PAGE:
Harvard Law School John M. Olin Center Discussion Paper No. 898
6 Pages Posted: 17 Feb 2017 Last revised: 25 May 2017
Date Written: February 16, 2017
This comment points out four severe reservations regarding Cho et al.’s (PS 2017) finding that U.S. federal judges punish more harshly on “sleepy Mondays,” the Mondays after the start of Daylights Savings Time. First, Cho et al.’s finding pertains to only one of at least two dimensions of harshness, and the opposite result obtains in the second dimension. Second, even within the first dimension, Cho et al.’s result is statistically significant only because of a variable transformation and sample restrictions that are neither transparent in the article nor theoretically sound. Third, reanalysis of the data with superior methods reveals no significant “sleepy Monday” effect in the years 1992-2003. Fourth, sentences were on average shorter on “sleepy Mondays” out of sample, namely in 2004-2016.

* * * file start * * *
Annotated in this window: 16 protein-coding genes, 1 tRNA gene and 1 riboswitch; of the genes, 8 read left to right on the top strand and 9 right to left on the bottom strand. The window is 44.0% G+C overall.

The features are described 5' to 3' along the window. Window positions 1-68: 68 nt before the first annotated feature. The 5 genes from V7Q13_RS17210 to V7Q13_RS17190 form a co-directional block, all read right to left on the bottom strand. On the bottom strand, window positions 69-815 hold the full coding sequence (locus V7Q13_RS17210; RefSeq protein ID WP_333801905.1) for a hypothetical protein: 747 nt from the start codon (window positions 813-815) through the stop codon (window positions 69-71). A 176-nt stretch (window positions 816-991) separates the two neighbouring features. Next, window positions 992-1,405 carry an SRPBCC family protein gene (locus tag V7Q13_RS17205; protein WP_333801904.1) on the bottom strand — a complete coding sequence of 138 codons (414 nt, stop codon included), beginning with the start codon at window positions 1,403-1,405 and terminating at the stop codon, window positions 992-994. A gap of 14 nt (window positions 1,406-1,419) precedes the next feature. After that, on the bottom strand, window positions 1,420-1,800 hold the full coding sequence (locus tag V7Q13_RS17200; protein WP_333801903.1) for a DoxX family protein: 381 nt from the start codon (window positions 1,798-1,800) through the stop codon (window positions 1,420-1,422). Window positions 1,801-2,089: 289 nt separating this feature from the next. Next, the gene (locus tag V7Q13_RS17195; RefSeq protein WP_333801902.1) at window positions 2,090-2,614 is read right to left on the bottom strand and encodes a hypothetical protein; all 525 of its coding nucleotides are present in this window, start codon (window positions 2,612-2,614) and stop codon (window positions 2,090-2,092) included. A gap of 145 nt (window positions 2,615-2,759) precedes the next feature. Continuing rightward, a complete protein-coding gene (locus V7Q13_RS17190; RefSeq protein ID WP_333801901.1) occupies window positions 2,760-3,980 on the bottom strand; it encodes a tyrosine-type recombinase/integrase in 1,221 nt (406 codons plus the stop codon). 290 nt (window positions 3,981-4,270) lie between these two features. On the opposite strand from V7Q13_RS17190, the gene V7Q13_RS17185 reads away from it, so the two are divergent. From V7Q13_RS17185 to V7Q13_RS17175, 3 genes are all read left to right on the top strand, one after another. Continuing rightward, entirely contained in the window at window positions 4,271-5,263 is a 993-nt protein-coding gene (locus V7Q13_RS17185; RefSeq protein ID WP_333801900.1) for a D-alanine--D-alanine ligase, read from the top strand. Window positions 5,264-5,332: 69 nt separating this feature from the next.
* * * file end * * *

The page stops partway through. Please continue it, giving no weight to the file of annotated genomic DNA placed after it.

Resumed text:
Keywords: Judicial Decision-Making, Bias, Sentencing, Sleep, Replication
JEL Classification: C18, K14, K40
Suggested Citation: Suggested Citation
Spamann, Holger, Are Sleepy Punishers Really Harsh Punishers?: Comment (February 16, 2017). Harvard Law School John M. Olin Center Discussion Paper No. 898; Harvard Public Law Working Paper No. 17-15. Available at SSRN: https://ssrn.com/abstract=2916375 or http://dx.doi.org/10.2139/ssrn.2916375